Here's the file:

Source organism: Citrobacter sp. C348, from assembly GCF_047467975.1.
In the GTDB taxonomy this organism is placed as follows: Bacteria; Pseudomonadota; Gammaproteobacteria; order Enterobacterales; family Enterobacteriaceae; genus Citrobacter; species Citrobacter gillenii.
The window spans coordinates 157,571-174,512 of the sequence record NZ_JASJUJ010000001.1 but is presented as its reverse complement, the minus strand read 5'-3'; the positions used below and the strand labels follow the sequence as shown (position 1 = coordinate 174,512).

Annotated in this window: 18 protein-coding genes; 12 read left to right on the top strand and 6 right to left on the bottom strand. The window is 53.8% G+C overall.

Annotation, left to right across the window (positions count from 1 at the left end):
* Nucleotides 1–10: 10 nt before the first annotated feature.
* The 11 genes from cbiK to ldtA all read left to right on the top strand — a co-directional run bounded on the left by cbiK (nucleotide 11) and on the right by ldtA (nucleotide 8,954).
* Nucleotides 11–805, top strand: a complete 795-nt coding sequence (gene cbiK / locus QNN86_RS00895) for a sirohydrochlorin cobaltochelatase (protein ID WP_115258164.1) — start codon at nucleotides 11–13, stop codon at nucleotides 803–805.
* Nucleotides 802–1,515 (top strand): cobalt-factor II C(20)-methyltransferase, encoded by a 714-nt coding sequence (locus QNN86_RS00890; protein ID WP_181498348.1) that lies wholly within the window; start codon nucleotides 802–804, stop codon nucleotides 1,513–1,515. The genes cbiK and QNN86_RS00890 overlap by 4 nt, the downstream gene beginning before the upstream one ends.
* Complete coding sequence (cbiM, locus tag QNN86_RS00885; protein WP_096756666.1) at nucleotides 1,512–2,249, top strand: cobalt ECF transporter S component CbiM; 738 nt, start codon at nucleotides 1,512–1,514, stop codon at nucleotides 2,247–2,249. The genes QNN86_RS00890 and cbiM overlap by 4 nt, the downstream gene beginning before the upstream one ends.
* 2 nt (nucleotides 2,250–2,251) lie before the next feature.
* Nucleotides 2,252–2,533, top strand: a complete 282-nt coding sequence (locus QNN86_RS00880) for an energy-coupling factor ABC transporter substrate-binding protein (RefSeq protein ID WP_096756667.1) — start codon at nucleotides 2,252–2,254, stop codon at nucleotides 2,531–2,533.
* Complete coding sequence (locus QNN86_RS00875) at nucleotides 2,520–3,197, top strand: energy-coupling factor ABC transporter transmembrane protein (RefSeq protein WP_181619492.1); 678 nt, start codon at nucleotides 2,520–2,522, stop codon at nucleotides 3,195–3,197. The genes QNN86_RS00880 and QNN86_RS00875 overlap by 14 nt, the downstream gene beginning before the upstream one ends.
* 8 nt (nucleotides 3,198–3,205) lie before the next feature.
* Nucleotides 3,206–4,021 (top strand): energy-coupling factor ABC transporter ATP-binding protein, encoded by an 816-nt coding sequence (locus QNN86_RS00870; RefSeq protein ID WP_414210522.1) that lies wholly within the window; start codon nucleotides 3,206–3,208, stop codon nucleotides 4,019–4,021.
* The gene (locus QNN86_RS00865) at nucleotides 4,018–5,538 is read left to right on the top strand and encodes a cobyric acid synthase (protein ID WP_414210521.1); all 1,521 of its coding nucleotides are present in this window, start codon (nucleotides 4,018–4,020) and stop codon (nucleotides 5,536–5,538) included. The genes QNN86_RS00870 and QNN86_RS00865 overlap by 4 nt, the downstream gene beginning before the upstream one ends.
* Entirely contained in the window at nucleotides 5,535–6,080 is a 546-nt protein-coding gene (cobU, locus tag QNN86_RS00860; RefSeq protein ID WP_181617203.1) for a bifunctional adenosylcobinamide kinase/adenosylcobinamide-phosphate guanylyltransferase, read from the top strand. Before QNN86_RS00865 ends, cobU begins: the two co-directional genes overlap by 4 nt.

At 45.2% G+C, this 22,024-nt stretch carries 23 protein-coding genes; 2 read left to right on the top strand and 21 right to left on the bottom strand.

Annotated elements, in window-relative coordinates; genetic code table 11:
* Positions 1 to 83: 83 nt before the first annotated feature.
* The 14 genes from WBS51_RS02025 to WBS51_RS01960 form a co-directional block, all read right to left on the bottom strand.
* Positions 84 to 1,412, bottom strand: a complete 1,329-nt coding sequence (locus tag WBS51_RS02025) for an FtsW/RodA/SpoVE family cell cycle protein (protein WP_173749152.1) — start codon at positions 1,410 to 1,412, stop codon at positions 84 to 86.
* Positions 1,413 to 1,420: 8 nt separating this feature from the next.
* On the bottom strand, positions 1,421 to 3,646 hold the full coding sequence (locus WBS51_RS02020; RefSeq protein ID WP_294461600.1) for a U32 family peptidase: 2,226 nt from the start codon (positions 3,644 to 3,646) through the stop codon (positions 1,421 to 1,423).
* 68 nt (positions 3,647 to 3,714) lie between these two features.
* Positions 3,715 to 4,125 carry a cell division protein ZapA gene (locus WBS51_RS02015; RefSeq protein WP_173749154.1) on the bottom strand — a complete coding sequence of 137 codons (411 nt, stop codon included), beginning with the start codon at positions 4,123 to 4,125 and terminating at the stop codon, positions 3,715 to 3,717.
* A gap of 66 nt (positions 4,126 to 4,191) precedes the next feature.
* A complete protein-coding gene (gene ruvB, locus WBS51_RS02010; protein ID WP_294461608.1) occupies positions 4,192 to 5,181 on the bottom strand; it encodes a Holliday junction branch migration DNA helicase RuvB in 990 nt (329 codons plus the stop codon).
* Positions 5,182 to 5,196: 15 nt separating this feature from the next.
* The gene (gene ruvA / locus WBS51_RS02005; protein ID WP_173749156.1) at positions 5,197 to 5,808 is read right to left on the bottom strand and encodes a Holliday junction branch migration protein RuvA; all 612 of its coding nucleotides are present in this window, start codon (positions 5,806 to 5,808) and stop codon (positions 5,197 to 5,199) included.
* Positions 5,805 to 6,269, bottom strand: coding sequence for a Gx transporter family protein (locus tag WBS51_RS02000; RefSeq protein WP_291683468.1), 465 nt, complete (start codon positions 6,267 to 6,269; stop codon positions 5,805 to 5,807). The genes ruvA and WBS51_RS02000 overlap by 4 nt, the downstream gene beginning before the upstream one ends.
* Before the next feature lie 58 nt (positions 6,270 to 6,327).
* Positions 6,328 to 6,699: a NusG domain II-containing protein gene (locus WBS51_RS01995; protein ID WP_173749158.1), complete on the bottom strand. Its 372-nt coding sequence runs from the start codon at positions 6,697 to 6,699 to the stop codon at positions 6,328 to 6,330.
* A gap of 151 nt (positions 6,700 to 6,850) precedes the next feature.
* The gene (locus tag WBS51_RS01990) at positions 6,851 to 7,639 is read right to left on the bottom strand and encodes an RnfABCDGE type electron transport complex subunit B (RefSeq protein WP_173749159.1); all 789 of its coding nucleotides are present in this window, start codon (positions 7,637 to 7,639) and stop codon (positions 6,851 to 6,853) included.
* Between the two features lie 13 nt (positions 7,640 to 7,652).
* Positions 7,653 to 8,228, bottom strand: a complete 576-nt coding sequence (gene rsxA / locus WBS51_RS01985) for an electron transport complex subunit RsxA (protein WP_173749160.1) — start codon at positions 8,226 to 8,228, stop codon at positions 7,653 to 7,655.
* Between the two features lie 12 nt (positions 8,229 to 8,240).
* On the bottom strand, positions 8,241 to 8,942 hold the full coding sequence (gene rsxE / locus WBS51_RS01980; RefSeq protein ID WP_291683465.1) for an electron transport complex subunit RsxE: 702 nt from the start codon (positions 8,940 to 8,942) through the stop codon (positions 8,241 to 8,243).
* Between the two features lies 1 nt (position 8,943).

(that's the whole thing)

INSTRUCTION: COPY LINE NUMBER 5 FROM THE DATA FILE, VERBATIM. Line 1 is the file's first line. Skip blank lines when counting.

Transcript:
Annotation, left to right across the window (positions count from 1 at the left end):